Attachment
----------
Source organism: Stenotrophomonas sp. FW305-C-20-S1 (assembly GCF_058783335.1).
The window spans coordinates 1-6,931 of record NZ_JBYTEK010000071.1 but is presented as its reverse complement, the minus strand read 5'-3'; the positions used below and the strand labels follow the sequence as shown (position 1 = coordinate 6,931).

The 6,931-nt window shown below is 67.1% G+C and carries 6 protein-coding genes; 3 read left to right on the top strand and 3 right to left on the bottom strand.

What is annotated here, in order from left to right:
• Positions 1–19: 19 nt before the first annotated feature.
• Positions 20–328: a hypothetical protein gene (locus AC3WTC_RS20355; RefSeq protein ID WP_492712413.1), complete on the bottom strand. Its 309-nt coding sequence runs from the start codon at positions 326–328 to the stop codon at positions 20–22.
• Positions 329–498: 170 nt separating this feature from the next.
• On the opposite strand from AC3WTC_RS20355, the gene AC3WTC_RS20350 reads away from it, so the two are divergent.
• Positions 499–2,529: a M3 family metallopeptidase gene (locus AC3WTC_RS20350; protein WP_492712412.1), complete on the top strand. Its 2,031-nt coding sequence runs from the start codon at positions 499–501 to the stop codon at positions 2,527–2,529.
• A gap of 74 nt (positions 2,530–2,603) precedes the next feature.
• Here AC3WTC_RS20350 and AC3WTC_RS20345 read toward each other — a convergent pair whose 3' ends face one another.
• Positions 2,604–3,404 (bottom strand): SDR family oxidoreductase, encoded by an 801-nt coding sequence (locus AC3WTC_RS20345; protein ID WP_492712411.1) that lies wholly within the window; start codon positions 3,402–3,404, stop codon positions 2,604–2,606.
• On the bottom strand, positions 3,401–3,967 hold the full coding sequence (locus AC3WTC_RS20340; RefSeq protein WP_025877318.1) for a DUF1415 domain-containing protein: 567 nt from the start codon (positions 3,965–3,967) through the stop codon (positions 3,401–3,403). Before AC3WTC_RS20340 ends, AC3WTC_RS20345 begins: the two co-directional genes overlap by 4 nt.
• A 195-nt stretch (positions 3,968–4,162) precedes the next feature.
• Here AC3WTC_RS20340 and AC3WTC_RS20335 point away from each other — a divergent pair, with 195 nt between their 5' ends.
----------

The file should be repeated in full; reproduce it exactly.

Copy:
Source organism: Stenotrophomonas sp. FW305-C-20-S1 (assembly GCF_058783335.1).
The window spans coordinates 1-6,931 of record NZ_JBYTEK010000071.1 but is presented as its reverse complement, the minus strand read 5'-3'; the positions used below and the strand labels follow the sequence as shown (position 1 = coordinate 6,931).

The 6,931-nt window shown below is 67.1% G+C and carries 6 protein-coding genes; 3 read left to right on the top strand and 3 right to left on the bottom strand.

What is annotated here, in order from left to right:
• Positions 1–19: 19 nt before the first annotated feature.
• Positions 20–328: a hypothetical protein gene (locus AC3WTC_RS20355; RefSeq protein ID WP_492712413.1), complete on the bottom strand. Its 309-nt coding sequence runs from the start codon at positions 326–328 to the stop codon at positions 20–22.
• Positions 329–498: 170 nt separating this feature from the next.
• On the opposite strand from AC3WTC_RS20355, the gene AC3WTC_RS20350 reads away from it, so the two are divergent.
• Positions 499–2,529: a M3 family metallopeptidase gene (locus AC3WTC_RS20350; protein WP_492712412.1), complete on the top strand. Its 2,031-nt coding sequence runs from the start codon at positions 499–501 to the stop codon at positions 2,527–2,529.
• A gap of 74 nt (positions 2,530–2,603) precedes the next feature.
• Here AC3WTC_RS20350 and AC3WTC_RS20345 read toward each other — a convergent pair whose 3' ends face one another.
• Positions 2,604–3,404 (bottom strand): SDR family oxidoreductase, encoded by an 801-nt coding sequence (locus AC3WTC_RS20345; protein ID WP_492712411.1) that lies wholly within the window; start codon positions 3,402–3,404, stop codon positions 2,604–2,606.
• On the bottom strand, positions 3,401–3,967 hold the full coding sequence (locus AC3WTC_RS20340; RefSeq protein WP_025877318.1) for a DUF1415 domain-containing protein: 567 nt from the start codon (positions 3,965–3,967) through the stop codon (positions 3,401–3,403). Before AC3WTC_RS20340 ends, AC3WTC_RS20345 begins: the two co-directional genes overlap by 4 nt.
• A 195-nt stretch (positions 3,968–4,162) precedes the next feature.
• Here AC3WTC_RS20340 and AC3WTC_RS20335 point away from each other — a divergent pair, with 195 nt between their 5' ends.